A frequent question asked of staff (and sometimes posted on MLive) is “Why does the City of Muskegon have residents send property tax and utility bill payments to Chicago? Wouldn’t it be better to keep this work local to create jobs?”
These are fair questions that deserve a thorough response.
Like many utilities and other organizations that receive standard, recurring payments through the mail, the City of Muskegon utilizes a service through its bank called lock-box remittance processing.
Using a lock-box for City payments greatly increases efficiency. Unfortunately, choices are limited when it comes to cities where lock-box processing centers are located.
With lock-box processing, payments are sent to a special PO Box that is used only for receiving payments. Bank personnel are authorized to remove mail from the lock-box several times a day. The bank then processes and deposits the payments directly to the City’s bank account on the same day.
Each day the City receives from the bank digital files including customer account numbers and amounts paid that are uploaded to our computer systems to update customer records. Additionally, the City receives electronic files with scanned images of the front and back of each customer’s check and payment stub.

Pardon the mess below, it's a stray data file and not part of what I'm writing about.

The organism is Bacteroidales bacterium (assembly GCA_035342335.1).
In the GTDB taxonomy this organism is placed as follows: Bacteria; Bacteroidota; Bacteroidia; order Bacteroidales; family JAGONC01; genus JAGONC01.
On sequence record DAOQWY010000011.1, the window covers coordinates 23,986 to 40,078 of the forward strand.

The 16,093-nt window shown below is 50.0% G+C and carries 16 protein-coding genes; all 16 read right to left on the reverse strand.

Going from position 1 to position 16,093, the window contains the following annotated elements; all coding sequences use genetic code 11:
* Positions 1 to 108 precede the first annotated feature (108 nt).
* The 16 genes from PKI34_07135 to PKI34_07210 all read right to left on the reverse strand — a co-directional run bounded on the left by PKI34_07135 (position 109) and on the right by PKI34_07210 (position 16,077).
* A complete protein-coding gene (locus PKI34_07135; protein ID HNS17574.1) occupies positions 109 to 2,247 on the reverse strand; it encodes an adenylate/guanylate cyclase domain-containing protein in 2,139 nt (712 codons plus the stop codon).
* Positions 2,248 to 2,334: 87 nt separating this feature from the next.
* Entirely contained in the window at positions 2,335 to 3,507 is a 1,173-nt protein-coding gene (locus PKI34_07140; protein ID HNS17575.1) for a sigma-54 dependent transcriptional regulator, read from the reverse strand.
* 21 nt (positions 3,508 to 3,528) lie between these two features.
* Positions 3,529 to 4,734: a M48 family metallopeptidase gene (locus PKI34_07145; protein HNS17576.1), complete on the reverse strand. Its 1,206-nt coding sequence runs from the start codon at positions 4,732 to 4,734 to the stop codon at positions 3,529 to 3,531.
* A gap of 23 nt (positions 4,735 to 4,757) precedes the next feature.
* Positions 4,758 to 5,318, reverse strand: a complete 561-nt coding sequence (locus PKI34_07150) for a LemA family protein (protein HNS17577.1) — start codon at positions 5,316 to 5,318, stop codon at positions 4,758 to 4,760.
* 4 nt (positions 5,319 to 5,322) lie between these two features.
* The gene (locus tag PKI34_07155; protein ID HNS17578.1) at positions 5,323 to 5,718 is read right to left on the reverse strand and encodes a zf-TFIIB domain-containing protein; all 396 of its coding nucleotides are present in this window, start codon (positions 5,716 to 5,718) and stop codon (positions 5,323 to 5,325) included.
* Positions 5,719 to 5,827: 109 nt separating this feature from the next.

So why is the PO Box in Chicago and not in Muskegon?
Lock-box processing is highly automated and banks make a large investment in the processing and scanning equipment used. Typically, lock-boxes are located in postal centers where the banks’ biggest customers want their payments sent. When the City set up it’s lock-box arrangement, it had three choices:
- route payments to Chicago
- route payments to Cincinnati or,
- route payments to Grand Rapids with next day forwarding to either Chicago or Cincinnati
We chose Chicago since this is the Midwest’s major postal hub and would receive payments from Muskegon residents the fastest.
What about keeping local jobs?
The use of lock-box processing has not resulted in any lost jobs at the City. Lock-box processing automates several mundane, repetitive tasks like opening envelopes, scanning checks, and entering payment data. This work is performed more efficiently and with more accuracy than could ever be achieved with manual processing. Moreover, the City could not afford the investment in equipment that would be required to automate these tasks in-house.
Lock-box processing has allowed us to focus our limited staff on more important and productive matters. The lock-box system gets the City’s funds securely deposited and earning interest more quickly. Since payments go directly to the bank, there is less handling of the mail and less chance for payments to be lost or stolen in transit.